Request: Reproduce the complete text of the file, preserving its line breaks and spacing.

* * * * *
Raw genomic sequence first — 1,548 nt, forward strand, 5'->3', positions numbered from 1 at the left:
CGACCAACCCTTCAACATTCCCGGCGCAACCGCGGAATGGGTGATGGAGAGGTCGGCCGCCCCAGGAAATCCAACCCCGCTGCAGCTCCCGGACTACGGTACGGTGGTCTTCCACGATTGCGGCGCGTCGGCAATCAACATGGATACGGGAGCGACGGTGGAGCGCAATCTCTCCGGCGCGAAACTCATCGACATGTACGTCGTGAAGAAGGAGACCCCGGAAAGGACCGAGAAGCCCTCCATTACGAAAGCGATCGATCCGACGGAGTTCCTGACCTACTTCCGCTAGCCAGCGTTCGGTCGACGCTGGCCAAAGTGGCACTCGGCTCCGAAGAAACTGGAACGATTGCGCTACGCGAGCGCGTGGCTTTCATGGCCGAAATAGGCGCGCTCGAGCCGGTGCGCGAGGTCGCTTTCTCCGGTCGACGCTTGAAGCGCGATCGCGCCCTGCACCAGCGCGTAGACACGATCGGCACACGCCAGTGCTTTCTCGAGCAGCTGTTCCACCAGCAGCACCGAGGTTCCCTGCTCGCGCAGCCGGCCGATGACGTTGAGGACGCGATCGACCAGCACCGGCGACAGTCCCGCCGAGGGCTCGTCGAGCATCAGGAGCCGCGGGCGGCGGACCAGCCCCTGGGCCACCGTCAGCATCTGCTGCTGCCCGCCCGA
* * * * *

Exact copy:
Raw genomic sequence first — 1,548 nt, forward strand, 5'->3', positions numbered from 1 at the left:
CGACCAACCCTTCAACATTCCCGGCGCAACCGCGGAATGGGTGATGGAGAGGTCGGCCGCCCCAGGAAATCCAACCCCGCTGCAGCTCCCGGACTACGGTACGGTGGTCTTCCACGATTGCGGCGCGTCGGCAATCAACATGGATACGGGAGCGACGGTGGAGCGCAATCTCTCCGGCGCGAAACTCATCGACATGTACGTCGTGAAGAAGGAGACCCCGGAAAGGACCGAGAAGCCCTCCATTACGAAAGCGATCGATCCGACGGAGTTCCTGACCTACTTCCGCTAGCCAGCGTTCGGTCGACGCTGGCCAAAGTGGCACTCGGCTCCGAAGAAACTGGAACGATTGCGCTACGCGAGCGCGTGGCTTTCATGGCCGAAATAGGCGCGCTCGAGCCGGTGCGCGAGGTCGCTTTCTCCGGTCGACGCTTGAAGCGCGATCGCGCCCTGCACCAGCGCGTAGACACGATCGGCACACGCCAGTGCTTTCTCGAGCAGCTGTTCCACCAGCAGCACCGAGGTTCCCTGCTCGCGCAGCCGGCCGATGACGTTGAGGACGCGATCGACCAGCACCGGCGACAGTCCCGCCGAGGGCTCGTCGAGCATCAGGAGCCGCGGGCGGCGGACCAGCCCCTGGGCCACCGTCAGCATCTGCTGCTGCCCGCCCGA